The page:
One presumes that not much of your hometown Davison is still left the way you remember it.
Sinclair: Well, it’s still just a little bitty town. They just keep adding subdivisions onto it. I remember when they added the first one, when I was in school. But they’ve still got the two-block main street, the corner with the four gas stations, the one theater, one hotel that has the only bar—you know, little town, Midwest.
So it’s still fairly intact then?
Sinclair: Oh yeah [laughs]. That’s an interesting way of putting it—it’s frozen. Although, the last time I was there last year, I went to make a guest appearance at a marijuana dispensary located kitty-corner from where I went to school. It was a very exciting event for me [laughs]. I write for a medical marijuana magazine in Michigan—prosaically enough, it’s named Michigan Medical Marijuana Report, or MMM Report. They arranged for me to make a personal visit to this dispensary and spend the day there. So I just sat there and laughed all day watching people in my hometown come in and out buying weed. It was kicks.
How many of them did you recognize?
Sinclair: None. I left there in 1959. That was a long time ago! [Laughs] If there was anybody I knew, I wouldn’t recognize ‘em. None of us look like we did in 1959.
It’d be kinda funny if the town gave you an honorary—
Sinclair: —Not gonna happen! They won’t even recognize [Flint native and documentary filmmaker] Michael Moore and he’s a millionaire. I’m a pauper, so I’m doubly despised [laughs].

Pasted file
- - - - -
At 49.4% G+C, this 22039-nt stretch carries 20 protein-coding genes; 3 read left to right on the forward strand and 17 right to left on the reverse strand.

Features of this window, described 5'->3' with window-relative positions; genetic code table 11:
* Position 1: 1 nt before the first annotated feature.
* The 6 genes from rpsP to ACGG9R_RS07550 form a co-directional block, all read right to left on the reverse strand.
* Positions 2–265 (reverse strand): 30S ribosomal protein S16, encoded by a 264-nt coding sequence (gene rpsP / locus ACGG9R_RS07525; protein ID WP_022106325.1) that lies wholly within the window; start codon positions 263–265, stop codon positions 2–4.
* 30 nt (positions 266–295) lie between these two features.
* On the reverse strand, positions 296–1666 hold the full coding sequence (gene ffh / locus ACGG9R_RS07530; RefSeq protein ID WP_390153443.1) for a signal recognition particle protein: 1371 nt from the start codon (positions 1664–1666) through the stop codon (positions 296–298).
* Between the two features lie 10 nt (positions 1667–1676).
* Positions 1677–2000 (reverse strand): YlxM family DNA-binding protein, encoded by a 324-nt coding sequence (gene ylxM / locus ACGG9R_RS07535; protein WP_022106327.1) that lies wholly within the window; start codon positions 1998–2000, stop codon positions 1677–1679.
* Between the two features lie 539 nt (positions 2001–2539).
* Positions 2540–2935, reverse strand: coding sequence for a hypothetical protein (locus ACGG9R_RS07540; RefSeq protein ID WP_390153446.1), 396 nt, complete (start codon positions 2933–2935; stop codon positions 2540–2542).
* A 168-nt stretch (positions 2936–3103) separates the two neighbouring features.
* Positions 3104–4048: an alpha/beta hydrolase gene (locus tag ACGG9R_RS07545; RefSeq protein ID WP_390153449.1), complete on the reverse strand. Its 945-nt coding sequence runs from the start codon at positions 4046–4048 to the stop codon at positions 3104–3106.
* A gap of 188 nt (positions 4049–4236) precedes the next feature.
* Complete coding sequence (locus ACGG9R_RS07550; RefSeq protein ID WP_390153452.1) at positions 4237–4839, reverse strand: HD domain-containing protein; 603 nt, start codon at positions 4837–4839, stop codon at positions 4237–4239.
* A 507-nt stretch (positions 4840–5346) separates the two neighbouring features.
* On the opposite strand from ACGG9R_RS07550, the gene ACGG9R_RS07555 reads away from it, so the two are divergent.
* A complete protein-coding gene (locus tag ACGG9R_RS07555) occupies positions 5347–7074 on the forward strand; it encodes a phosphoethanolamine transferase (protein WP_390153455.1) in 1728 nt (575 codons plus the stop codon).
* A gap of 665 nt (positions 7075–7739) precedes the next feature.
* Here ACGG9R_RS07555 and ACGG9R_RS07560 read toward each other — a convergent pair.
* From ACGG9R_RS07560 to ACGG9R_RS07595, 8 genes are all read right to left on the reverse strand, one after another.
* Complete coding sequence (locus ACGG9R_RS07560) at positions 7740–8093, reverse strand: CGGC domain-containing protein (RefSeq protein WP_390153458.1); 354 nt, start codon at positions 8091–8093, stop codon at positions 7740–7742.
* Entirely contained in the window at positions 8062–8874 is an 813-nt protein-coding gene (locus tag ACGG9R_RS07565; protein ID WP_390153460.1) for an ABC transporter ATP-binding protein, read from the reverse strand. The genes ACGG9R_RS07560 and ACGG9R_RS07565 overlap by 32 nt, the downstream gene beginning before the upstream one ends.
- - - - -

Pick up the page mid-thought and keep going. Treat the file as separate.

How much do you ever get hassled at customs coming back into the States?
Sinclair: Very little, knock on wood. I used to get hassled a lot in Detroit, but then they legalized medical marijuana in 2008. I’m a patient now. I got a card and they stopped harassing me.
When you first went to the Netherlands, what did you struggle with, and how did you adjust?
Sinclair: Struggle? [laughs] There was no struggle. I adjusted right away—I stopped being afraid of being held up on the street or shot by accident. I got used to not having to worry about the police. I could buy weed over the counter. I was walking around in a beautiful area and there was brilliant public transportation. I fit in like fingers in a glove on a January day.
How did you connect with Youth?
Sinclair: I did some stuff in London with a band called The Dirty Strangers, headed by a guy named Alan Clayton. His manager was a guy named Ian Grant who, it turns out, had been a White Panther under Mick Farren when he was 16. He picked up the MC5 at the airport for the Phun City Festival [a 1970 rock festival at London’s Hyde Park that Farren organized —ed.]. So we bonded right away [laughs]. He also used to manage that band Big Country. He had bought the name Track Records out of bankruptcy. Jimi Hendrix’s first single ‘Hey Joe’ and The Who’s early albums were on Track Records. [It was actually the Hendrix Experience’s second U.K. single “Purple Haze”; the label was co-founded by early Who managers Kit Lambert and Chris Stamp. —ed.] They were very important in England. Of course, Ian didn’t get any of the Hendrix or Who masters. He just, out of nostalgia, thought that was a good name for a record company. But anyway he did this series of concerts where I performed with The Dirty Strangers.